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Self employed mortgages explained



A myth-busting guide to self-employed mortgages

One of the biggest misconceptions about today’s mortgage market is that it’s extremely difficult for those who are self-employed to get a mortgage. There are around 4.8 million self-employed people in the UK, and many of them believe that their irregular income or lack of five years’ trading accounts means that they wouldn’t meet the stringent requirements of lenders. This however is not the case. In theory, self-employed borrowers have access to exactly the same mortgages as those who are employed and their chances of being accepted to borrow are just as high as everyone else’s.

You may have heard the term ‘self certification’, for some time this was a mortgage product specifically designed for the self-employed and it allowed them to self-certify how much they earned. This type of specialist mortgage was outlawed in 2014 after it was found that lenders and borrowers were abusing the system and unaffordable loans were being approved. This resulted in some lenders becoming nervous about offering loans to anyone that didn’t fall into the standard income profile. Nowadays though, as long as borrowers can prove their income and satisfy the new rules introduced by the Financial Conduct Authority, that includes a variety of checks aimed to establish general affordability of the proposed loan, there is no reason a borrower would be disadvantaged on the basis that they are self-employed.

How you set up your business has no real bearing on your chances of being approved for a mortgage, it only really affects what information you need to provide in order to prove your affordability. Here is what you will be expected to provide depending on the type of your business:

Sole Trader:

As a sole trader, you are self-employed, and legally, you are your business. Recording your accounts is pretty straightforward and you will keep all the profits. It’s the profits that the lender will look at when assessing your affordability. Sole traders will be required to submit a self assessment annually to HRMC who will then calculate your earnings and total tax due for the year. The lender will require to see this alongside a copy of your detailed accounts. It’s important to note that the lender will want to see the previous year’s also.


Limited Company:

Unlike a sole trader, a limited company is its own legal identity, so as a shareholder your liability is separate from your personal affairs. Directors usually pay themselves a basic salary and dividend payments. It’s important to make sure that your lender takes both into consideration when assessing your affordability.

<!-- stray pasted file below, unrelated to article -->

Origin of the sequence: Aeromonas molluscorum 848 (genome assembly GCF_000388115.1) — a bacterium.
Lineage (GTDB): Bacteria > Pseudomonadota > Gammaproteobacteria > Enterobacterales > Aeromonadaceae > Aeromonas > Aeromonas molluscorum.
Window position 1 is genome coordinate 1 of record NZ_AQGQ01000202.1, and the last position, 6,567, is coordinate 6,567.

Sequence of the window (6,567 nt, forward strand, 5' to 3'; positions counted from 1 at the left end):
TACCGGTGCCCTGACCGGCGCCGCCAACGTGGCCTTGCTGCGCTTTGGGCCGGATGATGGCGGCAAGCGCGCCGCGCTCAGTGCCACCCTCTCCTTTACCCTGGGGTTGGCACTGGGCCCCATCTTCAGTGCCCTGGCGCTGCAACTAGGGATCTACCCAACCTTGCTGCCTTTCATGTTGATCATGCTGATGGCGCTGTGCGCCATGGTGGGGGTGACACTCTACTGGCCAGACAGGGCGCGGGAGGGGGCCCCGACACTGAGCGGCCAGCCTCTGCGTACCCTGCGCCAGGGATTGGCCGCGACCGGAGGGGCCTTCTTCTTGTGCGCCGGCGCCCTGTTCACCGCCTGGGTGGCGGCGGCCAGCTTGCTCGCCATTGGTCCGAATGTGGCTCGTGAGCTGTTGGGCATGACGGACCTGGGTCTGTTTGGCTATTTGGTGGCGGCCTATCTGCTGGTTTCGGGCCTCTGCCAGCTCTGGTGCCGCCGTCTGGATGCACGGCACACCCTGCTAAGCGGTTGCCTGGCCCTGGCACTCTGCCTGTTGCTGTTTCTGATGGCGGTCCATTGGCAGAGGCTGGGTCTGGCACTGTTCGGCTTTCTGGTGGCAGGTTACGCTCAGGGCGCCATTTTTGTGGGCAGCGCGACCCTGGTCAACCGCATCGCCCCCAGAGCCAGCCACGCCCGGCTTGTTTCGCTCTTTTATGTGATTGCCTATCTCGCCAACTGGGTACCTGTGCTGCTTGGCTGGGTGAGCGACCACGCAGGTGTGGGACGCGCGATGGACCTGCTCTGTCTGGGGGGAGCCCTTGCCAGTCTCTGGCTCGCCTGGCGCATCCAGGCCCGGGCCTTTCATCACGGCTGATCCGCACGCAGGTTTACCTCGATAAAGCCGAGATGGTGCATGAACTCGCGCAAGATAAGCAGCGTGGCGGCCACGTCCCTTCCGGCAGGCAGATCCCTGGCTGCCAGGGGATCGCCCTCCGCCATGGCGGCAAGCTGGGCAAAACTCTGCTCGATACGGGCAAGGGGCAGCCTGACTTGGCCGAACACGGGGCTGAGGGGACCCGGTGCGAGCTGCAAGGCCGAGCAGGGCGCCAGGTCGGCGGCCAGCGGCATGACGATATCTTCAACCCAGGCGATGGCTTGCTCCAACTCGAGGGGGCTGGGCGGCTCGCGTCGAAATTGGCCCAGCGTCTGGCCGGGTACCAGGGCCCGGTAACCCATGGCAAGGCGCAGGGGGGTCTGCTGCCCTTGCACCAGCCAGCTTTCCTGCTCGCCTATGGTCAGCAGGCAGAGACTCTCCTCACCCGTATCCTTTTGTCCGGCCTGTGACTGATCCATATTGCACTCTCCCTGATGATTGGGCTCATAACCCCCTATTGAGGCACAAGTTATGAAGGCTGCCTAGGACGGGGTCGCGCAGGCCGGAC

If you start a business with another person you may decided to set up a partnership. When mortgage lenders look at your income they will take into account each partners share of the profits so it’s important to have you accounts up to date and clearly state each partners profit share.

When applying for a mortgage you will need to prove your income. Most lenders will want to see a minimum of two years accounts or tax returns in order to be assessed for affordability. The more you have to show, the better your chances. Here is a check list of what you will need to have in place before applying:

Tailored Money Tick Up-to-date accounts

Tailored Money Tick A track record of regular work

Tailored Money Tick An accountant

Tailored Money Tick A healthy deposit

It’s imperative to have the accounts put together by a chartered accountant so that you and the lender can be confident that they are absolutely correct. It’s not unusual for your lender to require a bit of narrative behind the accounts so we would advise to know the numbers inside out and be ready to give further explanation. For example, if there is a decrease in income at some point, perhaps down to buying new equipment you will need to explain this so that it can be taken into consideration.

When you are self-employed, there are a couple of hurdles you may come up against when proving your income. First of all, previously you and your accountant might have been keen to legally reduce your taxable income in order to pay less tax. This however could work against you because when the time comes to apply for a mortgage, you want to show the biggest income possible in order to be approved for the mortgage you want. Secondly, if you’re the director of a limited company, the profits of the business may stay in the business as opposed to being given to the individual as a salary.

If you don’t have two years worth of trading accounts, don’t throw the towel in just yet. There are some mortgage lenders out there will still consider your application if you can prove a record of regular work and have evidence of work lined up for the future. The key here would be to enlist the help of a mortgage advisor who will know the market inside out and can advise you on the best course of action for your application.

If you already have a mortgage and you simply want to remortgage to save money or if you are planning on moving house, it is best to speak to your current lender first. You have a background with them so are far more likely to lend to you than a lender who doesn’t have the same history with you.

When going through the process of applying for a mortgage it’s easy to get wrapped up in the end goal…getting approved, but it is important to remember how big a commitment a mortgage is, and one that shouldn’t be taken lightly. The consequences are high if you fail to keep up with the repayments that could end up with your home being repossessed. This is obviously a fate that the you and lender want to avoid so it is imperative that you are able to demonstrate that you earn enough to repay the mortgage and that you are in a secure enough position financially to meet the payments long term.

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